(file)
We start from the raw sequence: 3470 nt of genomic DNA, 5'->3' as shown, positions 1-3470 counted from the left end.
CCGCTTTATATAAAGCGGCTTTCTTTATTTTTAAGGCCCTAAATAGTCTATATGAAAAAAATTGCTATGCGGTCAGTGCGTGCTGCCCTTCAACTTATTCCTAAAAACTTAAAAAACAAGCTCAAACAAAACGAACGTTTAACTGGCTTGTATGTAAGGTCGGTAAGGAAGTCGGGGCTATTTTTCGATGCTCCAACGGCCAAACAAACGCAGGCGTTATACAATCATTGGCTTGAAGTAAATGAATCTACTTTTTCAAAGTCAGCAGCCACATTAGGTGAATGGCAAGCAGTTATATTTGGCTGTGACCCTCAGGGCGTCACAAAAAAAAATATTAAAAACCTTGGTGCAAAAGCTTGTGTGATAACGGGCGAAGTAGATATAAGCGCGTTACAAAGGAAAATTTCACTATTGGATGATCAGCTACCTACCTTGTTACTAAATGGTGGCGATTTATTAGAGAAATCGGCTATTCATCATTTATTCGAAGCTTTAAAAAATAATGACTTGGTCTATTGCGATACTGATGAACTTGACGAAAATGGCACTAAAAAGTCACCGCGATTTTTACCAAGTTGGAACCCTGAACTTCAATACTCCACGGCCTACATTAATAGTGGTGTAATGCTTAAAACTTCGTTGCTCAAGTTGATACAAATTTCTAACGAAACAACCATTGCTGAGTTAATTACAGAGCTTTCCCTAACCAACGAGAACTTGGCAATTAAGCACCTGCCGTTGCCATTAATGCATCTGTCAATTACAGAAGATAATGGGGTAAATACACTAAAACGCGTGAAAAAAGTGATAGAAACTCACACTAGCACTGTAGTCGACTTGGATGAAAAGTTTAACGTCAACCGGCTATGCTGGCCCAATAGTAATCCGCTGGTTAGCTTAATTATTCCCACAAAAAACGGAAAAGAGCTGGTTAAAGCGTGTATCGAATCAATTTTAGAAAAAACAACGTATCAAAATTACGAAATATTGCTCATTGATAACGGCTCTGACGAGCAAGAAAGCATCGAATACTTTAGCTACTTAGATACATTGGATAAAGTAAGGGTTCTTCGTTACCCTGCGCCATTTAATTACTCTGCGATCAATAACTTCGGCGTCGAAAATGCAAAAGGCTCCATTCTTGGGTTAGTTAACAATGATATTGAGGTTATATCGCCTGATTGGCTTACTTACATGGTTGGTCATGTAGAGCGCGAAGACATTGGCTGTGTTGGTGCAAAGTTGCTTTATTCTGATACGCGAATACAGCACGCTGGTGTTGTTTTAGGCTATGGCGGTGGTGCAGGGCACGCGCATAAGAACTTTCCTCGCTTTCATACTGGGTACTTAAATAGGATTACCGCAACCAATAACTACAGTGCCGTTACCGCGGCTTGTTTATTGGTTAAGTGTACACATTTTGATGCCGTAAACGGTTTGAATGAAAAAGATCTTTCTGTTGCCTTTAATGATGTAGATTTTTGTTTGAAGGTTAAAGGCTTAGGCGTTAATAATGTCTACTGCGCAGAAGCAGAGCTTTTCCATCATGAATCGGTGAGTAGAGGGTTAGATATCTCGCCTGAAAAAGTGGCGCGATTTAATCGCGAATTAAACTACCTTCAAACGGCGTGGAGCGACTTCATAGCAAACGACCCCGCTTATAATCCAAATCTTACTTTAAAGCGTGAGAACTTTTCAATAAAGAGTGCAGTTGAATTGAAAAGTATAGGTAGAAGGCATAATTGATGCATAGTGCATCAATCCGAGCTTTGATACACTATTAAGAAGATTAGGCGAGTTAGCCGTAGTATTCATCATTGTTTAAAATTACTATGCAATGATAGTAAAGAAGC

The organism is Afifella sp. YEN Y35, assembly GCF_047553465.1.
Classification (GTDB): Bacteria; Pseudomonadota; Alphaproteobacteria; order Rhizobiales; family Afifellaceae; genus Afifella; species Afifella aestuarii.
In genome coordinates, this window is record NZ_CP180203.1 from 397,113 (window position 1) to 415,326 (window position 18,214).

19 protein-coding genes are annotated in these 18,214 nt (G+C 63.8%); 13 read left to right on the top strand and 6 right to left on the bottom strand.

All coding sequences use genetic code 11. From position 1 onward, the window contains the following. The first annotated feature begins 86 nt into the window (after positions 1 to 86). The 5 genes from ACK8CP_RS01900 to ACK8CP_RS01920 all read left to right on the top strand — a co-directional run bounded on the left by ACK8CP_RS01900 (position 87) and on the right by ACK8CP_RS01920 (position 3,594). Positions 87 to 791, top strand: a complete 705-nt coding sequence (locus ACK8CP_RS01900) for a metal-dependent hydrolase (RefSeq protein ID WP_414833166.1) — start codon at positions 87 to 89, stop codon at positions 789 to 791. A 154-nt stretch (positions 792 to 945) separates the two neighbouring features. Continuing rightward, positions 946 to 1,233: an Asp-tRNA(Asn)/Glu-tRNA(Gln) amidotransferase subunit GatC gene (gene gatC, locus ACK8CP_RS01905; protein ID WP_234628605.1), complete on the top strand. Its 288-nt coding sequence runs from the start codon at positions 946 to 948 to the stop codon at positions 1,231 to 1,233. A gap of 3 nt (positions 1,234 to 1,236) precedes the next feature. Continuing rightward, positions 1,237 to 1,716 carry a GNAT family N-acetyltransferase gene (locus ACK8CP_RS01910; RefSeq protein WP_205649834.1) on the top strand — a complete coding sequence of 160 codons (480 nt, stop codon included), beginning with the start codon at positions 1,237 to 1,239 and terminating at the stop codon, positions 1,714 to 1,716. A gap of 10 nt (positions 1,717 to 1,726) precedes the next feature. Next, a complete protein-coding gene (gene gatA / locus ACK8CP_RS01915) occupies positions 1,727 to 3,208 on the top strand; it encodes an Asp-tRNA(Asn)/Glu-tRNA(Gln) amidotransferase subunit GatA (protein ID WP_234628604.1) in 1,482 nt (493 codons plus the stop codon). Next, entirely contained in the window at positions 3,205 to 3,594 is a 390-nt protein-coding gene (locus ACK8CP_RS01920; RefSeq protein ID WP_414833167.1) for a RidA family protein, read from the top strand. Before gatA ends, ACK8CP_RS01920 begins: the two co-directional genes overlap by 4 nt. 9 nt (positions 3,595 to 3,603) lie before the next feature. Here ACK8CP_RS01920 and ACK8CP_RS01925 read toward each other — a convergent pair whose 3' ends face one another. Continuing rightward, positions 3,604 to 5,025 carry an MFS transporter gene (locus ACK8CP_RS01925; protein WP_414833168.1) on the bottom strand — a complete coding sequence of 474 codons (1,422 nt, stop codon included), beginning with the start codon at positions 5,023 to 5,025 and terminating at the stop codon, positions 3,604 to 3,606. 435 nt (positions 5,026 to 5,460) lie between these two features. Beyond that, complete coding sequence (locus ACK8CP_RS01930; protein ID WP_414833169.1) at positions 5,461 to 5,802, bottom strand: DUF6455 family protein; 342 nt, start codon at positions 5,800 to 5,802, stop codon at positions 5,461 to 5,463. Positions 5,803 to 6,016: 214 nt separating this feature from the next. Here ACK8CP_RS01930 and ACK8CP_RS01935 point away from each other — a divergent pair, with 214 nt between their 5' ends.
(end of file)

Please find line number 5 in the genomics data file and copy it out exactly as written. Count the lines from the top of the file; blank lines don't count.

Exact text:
In genome coordinates, this window is record NZ_CP180203.1 from 397,113 (window position 1) to 415,326 (window position 18,214).